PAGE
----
An Insider’s Guide to a History Degree at King’s

Henna is an undergraduate History student

Hi, I’m Henna! I’m a second year History student and in this blog post I’m going to give you an inside look on what the degree is actually like.


What modules are offered & how flexible are they?

The great aspect to studying History is how much flexibility there is in terms of content, meaning you have a generous choice of topics and eras to choose from. First year is somewhat more guided, though by second year the content spans from ‘Toleration and Human Rights in Europe’ to ‘The Middle East since 1800’. You can easily explore any area of interest you may have through the modules offered!

How many contact hours per week & what are class sizes like?

As a History student you can expect around 7-8 contact hours per week, giving you not only the time to effectively engage with coursework, but also to cultivate an active social life in the buzzing city of London. While lectures are fun places to gather with many other students in your course, our seminar groups are often between 6-12 people in total. This creates an intimate and focused environment, allowing everyone to participate and get the attention they need from their tutors.

Do you have field trips?

Yes, you can expect field trips for a variety of courses such as ‘History and Memory’ in second year. We are also encouraged to explore local sites around the city independently!

How many assignments/exams are there?

A History course at King’s does require lots of writing! We often will have two essays per module, exams at the end of Term 1 and at the end of Term 2, alongside a variety of other interesting little group projects and presentations. While it seems like a lot, there is an immense amount of academic support and people who will ensure you have the time and resources to get it all done.

What resources do you have access to, e.g. library, archives, academic support?

One of my favourite parts of the King’s campus would be the beautiful Maughan Library on Chancery Lane! It is the main research library of the college, as well as the main library for Arts and Humanities resources. Just a 10-minute walk from the Strand Campus, the Maughan hosts a variety of places to study in, including Group Study rooms, Computer Rooms, Postgraduate Zones, Assistive Technology rooms and a Wellbeing Room. There are also archives and a great collection of books to assist you in your studies. Apart from the Maughan, King’s College owns another four libraries to study in. Since KCL students are part of the University of London, we are able to work in various other intercollegiate sites as well. One of my personal favourites is the Senate House Library! Studying can be overwhelming at times, so it’s great to have access to the numerous student support services available both on campus and online.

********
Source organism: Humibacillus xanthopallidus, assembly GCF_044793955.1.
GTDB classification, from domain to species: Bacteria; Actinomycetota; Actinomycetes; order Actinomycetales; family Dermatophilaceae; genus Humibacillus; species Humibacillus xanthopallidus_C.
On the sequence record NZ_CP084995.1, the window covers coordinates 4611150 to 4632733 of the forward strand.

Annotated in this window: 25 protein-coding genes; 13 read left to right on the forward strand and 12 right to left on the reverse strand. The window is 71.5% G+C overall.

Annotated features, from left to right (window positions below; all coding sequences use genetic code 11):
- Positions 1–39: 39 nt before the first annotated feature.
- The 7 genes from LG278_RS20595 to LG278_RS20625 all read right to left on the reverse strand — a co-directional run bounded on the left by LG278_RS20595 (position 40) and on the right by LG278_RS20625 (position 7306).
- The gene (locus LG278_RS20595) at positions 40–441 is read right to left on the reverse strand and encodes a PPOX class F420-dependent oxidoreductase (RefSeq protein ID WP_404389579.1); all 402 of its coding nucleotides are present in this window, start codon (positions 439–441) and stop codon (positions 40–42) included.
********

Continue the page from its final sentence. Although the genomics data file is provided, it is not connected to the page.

That concludes my mini guide to the degree – hopefully it answered some of your questions! If I missed anything, feel free to head to the King’s website or reach out to the university directly. Tune in for more posts in the coming weeks!

More information:

To explore the King’s History Department page, click here

To read about undergraduate History module descriptions, click here

To read Gabrielle’s blog post, ‘A Day in the Life of a History Student’, click here

To see what other courses King’s has to offer, click here

Be the first to comment

Leave a Reply

Your email address will not be published.